I can vouch for the validity of online classes. I received a Master's Degree in Library Science from Southern Connecticut State University taking all of my classes entirely online. The classes were just as rigorous as live classes but I thought they were even better. Since they were all written, I could reread the entire lectures and didn't have to worry about notes. The professor's were much more available for questions, because they were just an email away, instead of having set office hours. We had message boards so that all the students still got to know each other and you couldn't beat the flexibility. It was a great learning experience.
At the time, the early 2000s, I was not nearly as tech savvy as now, and the online systems were antiques compared to today, and yet it still worked well. I can only imagine with today's teens and the new multimedia systems together, what a fantastic learning experience that must be. With the use of avatars, flash animations, interactive games, manipulatives and audio/video presentations, rich presentations are offered that help teach all learning styles.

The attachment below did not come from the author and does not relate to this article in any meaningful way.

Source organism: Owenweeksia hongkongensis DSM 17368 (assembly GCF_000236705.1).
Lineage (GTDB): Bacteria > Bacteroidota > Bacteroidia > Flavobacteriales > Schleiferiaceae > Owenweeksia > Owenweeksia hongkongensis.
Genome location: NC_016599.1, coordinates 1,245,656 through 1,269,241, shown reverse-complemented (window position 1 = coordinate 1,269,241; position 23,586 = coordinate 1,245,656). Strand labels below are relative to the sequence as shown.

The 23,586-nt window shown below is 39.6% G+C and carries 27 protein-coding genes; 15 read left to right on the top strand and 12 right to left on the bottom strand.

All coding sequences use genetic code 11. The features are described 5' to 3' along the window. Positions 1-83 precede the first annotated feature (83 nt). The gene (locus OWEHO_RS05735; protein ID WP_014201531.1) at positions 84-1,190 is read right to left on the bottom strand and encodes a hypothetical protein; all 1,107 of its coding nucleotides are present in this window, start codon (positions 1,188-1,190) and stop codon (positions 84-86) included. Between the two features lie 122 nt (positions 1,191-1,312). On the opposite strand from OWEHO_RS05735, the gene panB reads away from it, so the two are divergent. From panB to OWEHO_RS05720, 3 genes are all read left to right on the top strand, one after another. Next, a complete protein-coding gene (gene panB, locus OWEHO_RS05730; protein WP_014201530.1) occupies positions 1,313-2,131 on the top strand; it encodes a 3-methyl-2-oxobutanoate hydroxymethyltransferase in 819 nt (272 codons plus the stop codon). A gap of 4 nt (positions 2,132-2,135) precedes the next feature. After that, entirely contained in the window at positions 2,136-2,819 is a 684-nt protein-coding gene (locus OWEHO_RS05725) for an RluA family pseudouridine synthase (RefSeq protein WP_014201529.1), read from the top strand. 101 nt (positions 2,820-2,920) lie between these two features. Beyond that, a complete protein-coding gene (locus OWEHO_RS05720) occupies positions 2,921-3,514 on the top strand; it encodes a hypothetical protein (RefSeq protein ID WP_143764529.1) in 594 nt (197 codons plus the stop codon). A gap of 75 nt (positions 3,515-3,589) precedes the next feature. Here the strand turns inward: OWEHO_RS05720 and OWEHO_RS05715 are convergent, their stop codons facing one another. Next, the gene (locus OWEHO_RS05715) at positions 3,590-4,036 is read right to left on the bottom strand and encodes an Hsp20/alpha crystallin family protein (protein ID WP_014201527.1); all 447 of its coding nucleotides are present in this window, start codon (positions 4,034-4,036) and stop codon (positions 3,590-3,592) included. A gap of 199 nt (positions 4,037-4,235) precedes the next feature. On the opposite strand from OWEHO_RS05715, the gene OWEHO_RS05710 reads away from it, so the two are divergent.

Some specific examples of areas in which online classes have helped high school students:
- Students that have fallen behind can take extra classes online to give them the credits they need to graduate.
- Students that move often can get a consistent education.
- Student athletes can use online classes as a way to stay ahead academically while juggling with a demanding tournament schedule.
- Students in home-schooled families can brush up on skills to compete at the next level.
- Students that like to challenge themselves academically can load up on courses that would never fit in a school day.
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